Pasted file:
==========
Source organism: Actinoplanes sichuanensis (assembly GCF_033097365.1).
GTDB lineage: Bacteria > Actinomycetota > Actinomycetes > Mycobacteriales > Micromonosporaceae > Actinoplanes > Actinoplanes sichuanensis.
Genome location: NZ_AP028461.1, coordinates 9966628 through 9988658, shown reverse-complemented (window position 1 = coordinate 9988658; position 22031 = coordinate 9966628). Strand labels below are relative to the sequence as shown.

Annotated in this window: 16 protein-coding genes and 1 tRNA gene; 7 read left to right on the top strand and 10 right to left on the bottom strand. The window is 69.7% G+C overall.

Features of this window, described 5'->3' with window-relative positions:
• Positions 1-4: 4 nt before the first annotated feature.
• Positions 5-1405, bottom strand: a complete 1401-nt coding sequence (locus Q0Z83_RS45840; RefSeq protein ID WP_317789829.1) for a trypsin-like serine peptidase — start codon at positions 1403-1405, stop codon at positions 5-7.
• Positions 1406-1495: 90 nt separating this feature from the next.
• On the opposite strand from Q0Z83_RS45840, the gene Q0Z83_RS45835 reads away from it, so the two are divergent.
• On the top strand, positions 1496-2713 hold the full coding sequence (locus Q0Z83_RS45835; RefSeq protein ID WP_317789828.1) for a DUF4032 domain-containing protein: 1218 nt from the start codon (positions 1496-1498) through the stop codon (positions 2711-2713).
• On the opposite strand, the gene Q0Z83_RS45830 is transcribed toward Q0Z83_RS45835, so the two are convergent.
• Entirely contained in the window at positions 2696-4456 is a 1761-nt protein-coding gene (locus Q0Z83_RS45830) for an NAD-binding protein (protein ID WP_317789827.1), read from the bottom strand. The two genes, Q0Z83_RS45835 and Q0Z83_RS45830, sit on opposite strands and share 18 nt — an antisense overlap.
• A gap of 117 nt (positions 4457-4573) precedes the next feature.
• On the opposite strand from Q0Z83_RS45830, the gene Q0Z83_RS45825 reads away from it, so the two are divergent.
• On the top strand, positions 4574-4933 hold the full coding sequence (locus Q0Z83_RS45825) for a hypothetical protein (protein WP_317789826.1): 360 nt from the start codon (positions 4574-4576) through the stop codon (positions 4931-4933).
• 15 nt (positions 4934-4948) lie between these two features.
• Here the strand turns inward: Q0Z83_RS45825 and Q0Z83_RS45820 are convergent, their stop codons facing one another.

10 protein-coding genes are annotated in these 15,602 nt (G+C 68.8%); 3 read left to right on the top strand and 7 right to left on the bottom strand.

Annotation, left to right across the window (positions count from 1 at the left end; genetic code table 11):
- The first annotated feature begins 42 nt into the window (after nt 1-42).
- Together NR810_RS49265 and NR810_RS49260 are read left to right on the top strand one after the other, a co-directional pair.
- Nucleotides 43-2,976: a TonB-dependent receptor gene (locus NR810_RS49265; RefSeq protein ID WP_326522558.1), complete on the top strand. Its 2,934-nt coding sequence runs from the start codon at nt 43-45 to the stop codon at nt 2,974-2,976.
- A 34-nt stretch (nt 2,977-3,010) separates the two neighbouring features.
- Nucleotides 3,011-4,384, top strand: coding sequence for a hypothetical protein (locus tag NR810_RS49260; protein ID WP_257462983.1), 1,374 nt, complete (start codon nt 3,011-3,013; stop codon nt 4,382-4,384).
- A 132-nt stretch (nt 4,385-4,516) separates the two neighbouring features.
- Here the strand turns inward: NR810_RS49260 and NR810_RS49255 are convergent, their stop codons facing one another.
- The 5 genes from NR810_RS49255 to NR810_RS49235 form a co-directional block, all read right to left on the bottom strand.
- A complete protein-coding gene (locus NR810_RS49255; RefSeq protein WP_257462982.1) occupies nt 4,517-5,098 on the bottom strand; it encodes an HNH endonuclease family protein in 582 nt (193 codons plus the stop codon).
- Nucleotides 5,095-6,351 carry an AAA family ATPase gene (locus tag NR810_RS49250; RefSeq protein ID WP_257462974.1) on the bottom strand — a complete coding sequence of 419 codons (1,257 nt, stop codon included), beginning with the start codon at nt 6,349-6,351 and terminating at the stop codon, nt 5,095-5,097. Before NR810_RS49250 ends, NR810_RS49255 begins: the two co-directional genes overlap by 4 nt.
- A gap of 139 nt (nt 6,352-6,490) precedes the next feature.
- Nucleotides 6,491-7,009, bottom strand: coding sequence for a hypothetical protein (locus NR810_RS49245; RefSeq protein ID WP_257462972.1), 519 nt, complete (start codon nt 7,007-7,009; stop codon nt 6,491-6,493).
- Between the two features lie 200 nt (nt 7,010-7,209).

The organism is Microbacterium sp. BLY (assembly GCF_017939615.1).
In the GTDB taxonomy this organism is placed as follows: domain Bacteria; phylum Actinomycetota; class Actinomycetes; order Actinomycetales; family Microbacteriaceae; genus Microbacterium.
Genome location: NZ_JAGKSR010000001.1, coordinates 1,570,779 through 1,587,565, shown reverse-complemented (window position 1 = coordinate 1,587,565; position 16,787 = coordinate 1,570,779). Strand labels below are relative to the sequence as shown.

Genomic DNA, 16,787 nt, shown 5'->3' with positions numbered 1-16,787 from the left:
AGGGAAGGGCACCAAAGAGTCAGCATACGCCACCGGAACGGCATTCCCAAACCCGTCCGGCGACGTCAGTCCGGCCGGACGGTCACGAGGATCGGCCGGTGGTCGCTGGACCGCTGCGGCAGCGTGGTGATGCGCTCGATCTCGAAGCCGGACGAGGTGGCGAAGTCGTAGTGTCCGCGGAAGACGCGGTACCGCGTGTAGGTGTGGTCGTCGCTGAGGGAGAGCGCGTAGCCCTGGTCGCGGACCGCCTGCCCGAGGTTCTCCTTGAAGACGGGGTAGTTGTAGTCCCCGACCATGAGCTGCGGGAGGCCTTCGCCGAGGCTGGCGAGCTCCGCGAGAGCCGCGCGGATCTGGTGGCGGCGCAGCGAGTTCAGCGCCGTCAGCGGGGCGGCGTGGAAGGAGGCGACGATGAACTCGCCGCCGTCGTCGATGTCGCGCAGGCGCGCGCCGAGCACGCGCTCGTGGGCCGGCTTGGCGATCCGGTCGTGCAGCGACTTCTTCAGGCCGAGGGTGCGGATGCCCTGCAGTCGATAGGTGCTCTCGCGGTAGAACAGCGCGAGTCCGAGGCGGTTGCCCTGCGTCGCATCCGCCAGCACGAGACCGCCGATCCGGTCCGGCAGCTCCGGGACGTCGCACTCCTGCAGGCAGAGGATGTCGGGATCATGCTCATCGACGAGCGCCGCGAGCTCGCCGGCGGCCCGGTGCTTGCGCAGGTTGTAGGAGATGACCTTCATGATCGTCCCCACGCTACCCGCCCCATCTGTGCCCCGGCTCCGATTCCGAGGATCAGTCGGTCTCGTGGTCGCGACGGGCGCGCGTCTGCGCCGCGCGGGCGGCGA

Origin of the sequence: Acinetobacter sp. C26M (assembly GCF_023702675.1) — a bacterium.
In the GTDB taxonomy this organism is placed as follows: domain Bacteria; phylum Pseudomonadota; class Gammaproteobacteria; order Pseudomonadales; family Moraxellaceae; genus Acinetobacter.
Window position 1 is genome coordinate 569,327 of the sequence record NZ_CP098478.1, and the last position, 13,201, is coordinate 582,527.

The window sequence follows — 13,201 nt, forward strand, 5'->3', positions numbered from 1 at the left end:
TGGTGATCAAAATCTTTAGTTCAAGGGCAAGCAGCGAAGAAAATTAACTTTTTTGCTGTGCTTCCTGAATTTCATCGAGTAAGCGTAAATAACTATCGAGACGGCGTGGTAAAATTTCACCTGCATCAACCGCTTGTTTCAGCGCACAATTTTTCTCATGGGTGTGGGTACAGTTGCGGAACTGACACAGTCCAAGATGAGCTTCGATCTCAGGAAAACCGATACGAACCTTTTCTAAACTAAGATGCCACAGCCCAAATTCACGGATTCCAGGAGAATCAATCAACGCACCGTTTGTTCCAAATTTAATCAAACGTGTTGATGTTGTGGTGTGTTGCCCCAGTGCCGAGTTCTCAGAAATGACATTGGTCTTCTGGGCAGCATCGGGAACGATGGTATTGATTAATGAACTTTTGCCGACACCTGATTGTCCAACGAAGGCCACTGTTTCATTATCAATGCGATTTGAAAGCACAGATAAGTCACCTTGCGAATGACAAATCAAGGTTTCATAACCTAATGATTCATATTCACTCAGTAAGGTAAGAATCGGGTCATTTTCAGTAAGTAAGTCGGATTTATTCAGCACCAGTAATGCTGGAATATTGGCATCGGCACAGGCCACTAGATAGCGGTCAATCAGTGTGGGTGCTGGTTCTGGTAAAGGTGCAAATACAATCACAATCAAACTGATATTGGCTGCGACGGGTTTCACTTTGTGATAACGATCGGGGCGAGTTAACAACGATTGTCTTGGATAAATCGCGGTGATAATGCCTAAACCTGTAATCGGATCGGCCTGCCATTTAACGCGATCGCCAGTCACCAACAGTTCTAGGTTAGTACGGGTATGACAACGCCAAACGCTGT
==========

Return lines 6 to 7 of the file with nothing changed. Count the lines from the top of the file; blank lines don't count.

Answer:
• Positions 1-4: 4 nt before the first annotated feature.
• Positions 5-1405, bottom strand: a complete 1401-nt coding sequence (locus Q0Z83_RS45840; RefSeq protein ID WP_317789829.1) for a trypsin-like serine peptidase — start codon at positions 1403-1405, stop codon at positions 5-7.